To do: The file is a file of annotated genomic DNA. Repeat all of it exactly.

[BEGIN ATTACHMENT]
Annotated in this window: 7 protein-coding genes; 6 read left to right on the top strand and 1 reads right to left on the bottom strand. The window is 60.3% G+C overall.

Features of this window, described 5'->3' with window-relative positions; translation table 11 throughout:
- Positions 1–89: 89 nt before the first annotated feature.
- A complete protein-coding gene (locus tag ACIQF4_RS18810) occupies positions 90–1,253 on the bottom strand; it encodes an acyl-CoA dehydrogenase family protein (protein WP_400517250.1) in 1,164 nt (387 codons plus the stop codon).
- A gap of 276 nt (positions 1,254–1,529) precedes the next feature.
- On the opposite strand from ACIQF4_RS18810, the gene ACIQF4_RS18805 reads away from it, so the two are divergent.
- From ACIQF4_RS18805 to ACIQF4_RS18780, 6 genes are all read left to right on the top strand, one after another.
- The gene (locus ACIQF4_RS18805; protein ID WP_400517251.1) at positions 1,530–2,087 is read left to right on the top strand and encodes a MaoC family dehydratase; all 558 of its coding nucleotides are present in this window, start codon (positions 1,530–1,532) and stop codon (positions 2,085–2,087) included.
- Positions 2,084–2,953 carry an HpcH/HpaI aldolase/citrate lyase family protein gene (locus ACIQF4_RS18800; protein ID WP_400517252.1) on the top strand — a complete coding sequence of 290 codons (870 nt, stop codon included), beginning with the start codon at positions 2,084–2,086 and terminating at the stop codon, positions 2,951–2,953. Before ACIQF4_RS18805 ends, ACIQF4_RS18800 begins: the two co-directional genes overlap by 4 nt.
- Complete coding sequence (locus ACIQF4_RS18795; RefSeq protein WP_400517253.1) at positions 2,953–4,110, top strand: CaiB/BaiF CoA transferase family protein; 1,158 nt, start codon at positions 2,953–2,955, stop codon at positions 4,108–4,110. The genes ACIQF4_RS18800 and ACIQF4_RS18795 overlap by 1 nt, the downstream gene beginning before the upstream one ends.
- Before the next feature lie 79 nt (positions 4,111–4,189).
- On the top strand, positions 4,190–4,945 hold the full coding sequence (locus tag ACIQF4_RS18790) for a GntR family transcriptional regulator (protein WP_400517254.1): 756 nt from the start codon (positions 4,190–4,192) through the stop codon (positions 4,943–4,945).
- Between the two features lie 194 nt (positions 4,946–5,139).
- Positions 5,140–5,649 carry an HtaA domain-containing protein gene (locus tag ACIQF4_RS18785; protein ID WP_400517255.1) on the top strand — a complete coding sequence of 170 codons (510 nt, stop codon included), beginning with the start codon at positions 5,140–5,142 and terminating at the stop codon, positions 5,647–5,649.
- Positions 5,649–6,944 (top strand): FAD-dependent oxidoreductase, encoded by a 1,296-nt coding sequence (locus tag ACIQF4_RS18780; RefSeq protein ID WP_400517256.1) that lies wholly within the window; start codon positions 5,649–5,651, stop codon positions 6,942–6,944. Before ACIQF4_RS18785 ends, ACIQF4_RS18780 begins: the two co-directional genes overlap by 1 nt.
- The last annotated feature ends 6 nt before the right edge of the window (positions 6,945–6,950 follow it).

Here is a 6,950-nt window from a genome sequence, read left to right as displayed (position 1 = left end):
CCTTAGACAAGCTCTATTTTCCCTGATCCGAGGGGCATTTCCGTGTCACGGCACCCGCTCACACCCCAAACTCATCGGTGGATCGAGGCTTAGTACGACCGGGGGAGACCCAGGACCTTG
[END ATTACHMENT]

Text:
Annotated in this window: 7 protein-coding genes; 6 read left to right on the top strand and 1 reads right to left on the bottom strand. The window is 60.3% G+C overall.

Features of this window, described 5'->3' with window-relative positions; translation table 11 throughout:
- Positions 1–89: 89 nt before the first annotated feature.
- A complete protein-coding gene (locus tag ACIQF4_RS18810) occupies positions 90–1,253 on the bottom strand; it encodes an acyl-CoA dehydrogenase family protein (protein WP_400517250.1) in 1,164 nt (387 codons plus the stop codon).
- A gap of 276 nt (positions 1,254–1,529) precedes the next feature.
- On the opposite strand from ACIQF4_RS18810, the gene ACIQF4_RS18805 reads away from it, so the two are divergent.
- From ACIQF4_RS18805 to ACIQF4_RS18780, 6 genes are all read left to right on the top strand, one after another.
- The gene (locus ACIQF4_RS18805; protein ID WP_400517251.1) at positions 1,530–2,087 is read left to right on the top strand and encodes a MaoC family dehydratase; all 558 of its coding nucleotides are present in this window, start codon (positions 1,530–1,532) and stop codon (positions 2,085–2,087) included.
- Positions 2,084–2,953 carry an HpcH/HpaI aldolase/citrate lyase family protein gene (locus ACIQF4_RS18800; protein ID WP_400517252.1) on the top strand — a complete coding sequence of 290 codons (870 nt, stop codon included), beginning with the start codon at positions 2,084–2,086 and terminating at the stop codon, positions 2,951–2,953. Before ACIQF4_RS18805 ends, ACIQF4_RS18800 begins: the two co-directional genes overlap by 4 nt.
- Complete coding sequence (locus ACIQF4_RS18795; RefSeq protein WP_400517253.1) at positions 2,953–4,110, top strand: CaiB/BaiF CoA transferase family protein; 1,158 nt, start codon at positions 2,953–2,955, stop codon at positions 4,108–4,110. The genes ACIQF4_RS18800 and ACIQF4_RS18795 overlap by 1 nt, the downstream gene beginning before the upstream one ends.
- Before the next feature lie 79 nt (positions 4,111–4,189).
- On the top strand, positions 4,190–4,945 hold the full coding sequence (locus tag ACIQF4_RS18790) for a GntR family transcriptional regulator (protein WP_400517254.1): 756 nt from the start codon (positions 4,190–4,192) through the stop codon (positions 4,943–4,945).
- Between the two features lie 194 nt (positions 4,946–5,139).
- Positions 5,140–5,649 carry an HtaA domain-containing protein gene (locus tag ACIQF4_RS18785; protein ID WP_400517255.1) on the top strand — a complete coding sequence of 170 codons (510 nt, stop codon included), beginning with the start codon at positions 5,140–5,142 and terminating at the stop codon, positions 5,647–5,649.
- Positions 5,649–6,944 (top strand): FAD-dependent oxidoreductase, encoded by a 1,296-nt coding sequence (locus tag ACIQF4_RS18780; RefSeq protein ID WP_400517256.1) that lies wholly within the window; start codon positions 5,649–5,651, stop codon positions 6,942–6,944. Before ACIQF4_RS18785 ends, ACIQF4_RS18780 begins: the two co-directional genes overlap by 1 nt.
- The last annotated feature ends 6 nt before the right edge of the window (positions 6,945–6,950 follow it).

Here is a 6,950-nt window from a genome sequence, read left to right as displayed (position 1 = left end):
CCTTAGACAAGCTCTATTTTCCCTGATCCGAGGGGCATTTCCGTGTCACGGCACCCGCTCACACCCCAAACTCATCGGTGGATCGAGGCTTAGTACGACCGGGGGAGACCCAGGACCTTG